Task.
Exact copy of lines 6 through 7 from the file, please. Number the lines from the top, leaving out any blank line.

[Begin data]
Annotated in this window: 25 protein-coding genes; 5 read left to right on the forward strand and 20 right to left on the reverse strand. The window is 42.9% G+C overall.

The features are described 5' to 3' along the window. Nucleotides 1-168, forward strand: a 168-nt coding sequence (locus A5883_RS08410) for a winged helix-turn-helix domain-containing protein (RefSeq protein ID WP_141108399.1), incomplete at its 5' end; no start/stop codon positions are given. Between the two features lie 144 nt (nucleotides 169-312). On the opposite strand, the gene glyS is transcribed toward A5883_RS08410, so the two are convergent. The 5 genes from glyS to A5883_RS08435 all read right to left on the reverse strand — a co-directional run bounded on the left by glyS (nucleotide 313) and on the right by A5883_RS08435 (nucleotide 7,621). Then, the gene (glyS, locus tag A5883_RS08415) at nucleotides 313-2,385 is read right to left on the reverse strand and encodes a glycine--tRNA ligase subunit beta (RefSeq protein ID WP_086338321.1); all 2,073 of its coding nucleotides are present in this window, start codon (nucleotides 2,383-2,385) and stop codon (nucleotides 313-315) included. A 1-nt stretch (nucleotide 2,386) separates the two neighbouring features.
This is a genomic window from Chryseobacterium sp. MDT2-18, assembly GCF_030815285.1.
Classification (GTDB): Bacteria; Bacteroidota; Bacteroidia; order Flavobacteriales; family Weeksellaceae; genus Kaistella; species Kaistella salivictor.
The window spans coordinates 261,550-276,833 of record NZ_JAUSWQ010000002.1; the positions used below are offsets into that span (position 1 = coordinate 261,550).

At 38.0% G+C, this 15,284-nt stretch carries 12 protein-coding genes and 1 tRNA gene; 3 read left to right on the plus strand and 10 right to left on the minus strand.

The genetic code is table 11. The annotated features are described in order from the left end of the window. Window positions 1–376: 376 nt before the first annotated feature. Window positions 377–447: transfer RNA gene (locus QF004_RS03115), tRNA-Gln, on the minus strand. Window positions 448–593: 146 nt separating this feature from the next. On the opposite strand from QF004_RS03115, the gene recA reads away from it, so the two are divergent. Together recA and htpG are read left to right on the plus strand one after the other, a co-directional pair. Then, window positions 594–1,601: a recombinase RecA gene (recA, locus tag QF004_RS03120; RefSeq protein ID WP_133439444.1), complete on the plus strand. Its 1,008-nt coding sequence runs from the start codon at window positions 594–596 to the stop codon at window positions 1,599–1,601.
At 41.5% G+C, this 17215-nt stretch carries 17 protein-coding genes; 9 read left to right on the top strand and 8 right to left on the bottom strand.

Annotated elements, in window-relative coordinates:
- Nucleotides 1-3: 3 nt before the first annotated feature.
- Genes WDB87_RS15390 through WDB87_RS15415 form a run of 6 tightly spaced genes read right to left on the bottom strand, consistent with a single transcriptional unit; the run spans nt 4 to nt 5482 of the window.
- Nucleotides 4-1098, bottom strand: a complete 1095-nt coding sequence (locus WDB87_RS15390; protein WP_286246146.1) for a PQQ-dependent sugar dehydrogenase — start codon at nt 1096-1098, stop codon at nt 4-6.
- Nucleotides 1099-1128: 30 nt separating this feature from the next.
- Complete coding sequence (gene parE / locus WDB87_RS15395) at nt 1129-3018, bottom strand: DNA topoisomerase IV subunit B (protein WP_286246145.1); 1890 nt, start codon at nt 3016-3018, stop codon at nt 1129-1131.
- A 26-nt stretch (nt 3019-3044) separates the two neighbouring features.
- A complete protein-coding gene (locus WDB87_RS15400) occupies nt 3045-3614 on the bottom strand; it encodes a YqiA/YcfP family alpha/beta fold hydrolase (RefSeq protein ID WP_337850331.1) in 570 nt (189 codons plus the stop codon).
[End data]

At 38.0% G+C, this 15,284-nt stretch carries 12 protein-coding genes and 1 tRNA gene; 3 read left to right on the plus strand and 10 right to left on the minus strand.

The genetic code is table 11. The annotated features are described in order from the left end of the window. Window positions 1–376: 376 nt before the first annotated feature. Window positions 377–447: transfer RNA gene (locus QF004_RS03115), tRNA-Gln, on the minus strand. Window positions 448–593: 146 nt separating this feature from the next. On the opposite strand from QF004_RS03115, the gene recA reads away from it, so the two are divergent. Together recA and htpG are read left to right on the plus strand one after the other, a co-directional pair. Then, window positions 594–1,601: a recombinase RecA gene (recA, locus tag QF004_RS03120; RefSeq protein ID WP_133439444.1), complete on the plus strand. Its 1,008-nt coding sequence runs from the start codon at window positions 594–596 to the stop codon at window positions 1,599–1,601.